The Domino Effect

Domino is a game or set of tiles with an arrangement of spots, or pips, on one side and blank or identically patterned on the other. Its shape is usually rectangular, with a line down its center dividing it visually into two square halves. The domino’s value is determined by the number of spots on either end—a domino with more pips has a higher value than one with fewer pips. A domino also may be identified by its color. Most commonly, dominoes are white with black pips, although colored sets can be found as well.

We’ve all seen the spectacular domino constructions where, after tipping the first piece just so, all the others fall in a beautiful cascade of rhythmic motion. The principle behind this is called the domino effect—any action that causes the next to take its natural course. In novel writing, the scene domino is the key element that advances a story’s theme or argument.

Hevesh began playing with dominoes when she was 9 years old, when her grandparents gave her a classic 28-pack. She loved setting up the pieces in straight or curved lines, then flicking them to see them fall. Now Hevesh is a professional domino artist, and her YouTube videos of her creations have more than 2 million views.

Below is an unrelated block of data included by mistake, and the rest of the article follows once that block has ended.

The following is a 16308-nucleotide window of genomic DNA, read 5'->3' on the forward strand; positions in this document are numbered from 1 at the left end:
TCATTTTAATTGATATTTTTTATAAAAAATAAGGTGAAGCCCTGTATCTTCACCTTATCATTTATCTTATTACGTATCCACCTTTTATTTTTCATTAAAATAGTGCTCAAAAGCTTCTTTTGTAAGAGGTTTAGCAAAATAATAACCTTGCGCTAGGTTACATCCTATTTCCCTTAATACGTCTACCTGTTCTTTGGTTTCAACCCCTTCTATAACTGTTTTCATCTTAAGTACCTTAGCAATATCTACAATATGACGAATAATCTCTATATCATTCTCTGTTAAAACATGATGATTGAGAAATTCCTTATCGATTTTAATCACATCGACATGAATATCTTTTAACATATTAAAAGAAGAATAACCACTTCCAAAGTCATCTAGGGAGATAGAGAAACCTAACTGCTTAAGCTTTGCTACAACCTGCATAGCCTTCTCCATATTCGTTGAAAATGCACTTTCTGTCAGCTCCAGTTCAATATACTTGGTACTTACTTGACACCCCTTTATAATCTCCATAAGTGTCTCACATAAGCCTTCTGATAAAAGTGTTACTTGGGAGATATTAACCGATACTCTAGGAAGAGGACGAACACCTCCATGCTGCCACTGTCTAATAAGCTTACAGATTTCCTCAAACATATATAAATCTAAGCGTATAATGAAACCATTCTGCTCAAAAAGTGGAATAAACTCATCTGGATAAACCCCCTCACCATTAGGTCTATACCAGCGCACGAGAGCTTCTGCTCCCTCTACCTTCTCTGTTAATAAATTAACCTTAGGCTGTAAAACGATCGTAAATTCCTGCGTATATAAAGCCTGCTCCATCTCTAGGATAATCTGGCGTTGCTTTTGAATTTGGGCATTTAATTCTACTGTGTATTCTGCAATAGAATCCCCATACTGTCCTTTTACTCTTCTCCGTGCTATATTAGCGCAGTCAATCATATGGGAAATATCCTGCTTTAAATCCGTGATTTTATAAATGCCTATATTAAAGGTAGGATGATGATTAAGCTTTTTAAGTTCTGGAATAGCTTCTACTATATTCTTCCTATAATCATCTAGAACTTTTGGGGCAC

Like Hevesh, the Domino’s Pizza CEO has a strong belief in the importance of listening to customers. As the company’s top leader, he travels around the country to meet with workers and hear directly from them about what is working and what is not. This open dialogue has led to some major changes at Domino’s, including new leadership training programs, relaxed dress codes, and a revamped college recruiting system.

The Domino’s model for empowering employees has proven successful, and the company has been named a Best Place to Work in multiple surveys. The company has also been praised for its commitment to philanthropy.

The domino effect is more powerful than we often realize. A 1983 study by University of British Columbia physicist Lorne Whitehead demonstrated that a single domino can knock over objects about a quarter of its size. This is because the force that knocks over a larger object pushes on an equivalent number of smaller dominoes in a chain reaction, and those dominoes can in turn each knock over an even greater number of smaller dominoes, and so on. This is what we mean when we say that “one good act can have a domino effect.” Each scene in your novel, and each action within a scene, can be thought of as a domino. When they are all arranged in their correct sequence, they create the kind of dynamic that makes your story unfold naturally and gracefully. So go ahead—try the domino effect in your own writing today.